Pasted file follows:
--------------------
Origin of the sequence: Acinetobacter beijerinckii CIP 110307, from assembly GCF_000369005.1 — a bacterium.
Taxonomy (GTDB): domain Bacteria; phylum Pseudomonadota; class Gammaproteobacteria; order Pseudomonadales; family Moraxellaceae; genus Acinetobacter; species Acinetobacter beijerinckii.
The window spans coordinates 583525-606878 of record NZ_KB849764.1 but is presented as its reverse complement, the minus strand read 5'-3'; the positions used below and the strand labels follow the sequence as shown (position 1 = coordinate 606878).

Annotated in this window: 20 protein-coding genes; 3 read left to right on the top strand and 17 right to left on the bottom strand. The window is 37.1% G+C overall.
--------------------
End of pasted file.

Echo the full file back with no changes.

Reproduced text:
Origin of the sequence: Acinetobacter beijerinckii CIP 110307, from assembly GCF_000369005.1 — a bacterium.
Taxonomy (GTDB): domain Bacteria; phylum Pseudomonadota; class Gammaproteobacteria; order Pseudomonadales; family Moraxellaceae; genus Acinetobacter; species Acinetobacter beijerinckii.
The window spans coordinates 583525-606878 of record NZ_KB849764.1 but is presented as its reverse complement, the minus strand read 5'-3'; the positions used below and the strand labels follow the sequence as shown (position 1 = coordinate 606878).

Annotated in this window: 20 protein-coding genes; 3 read left to right on the top strand and 17 right to left on the bottom strand. The window is 37.1% G+C overall.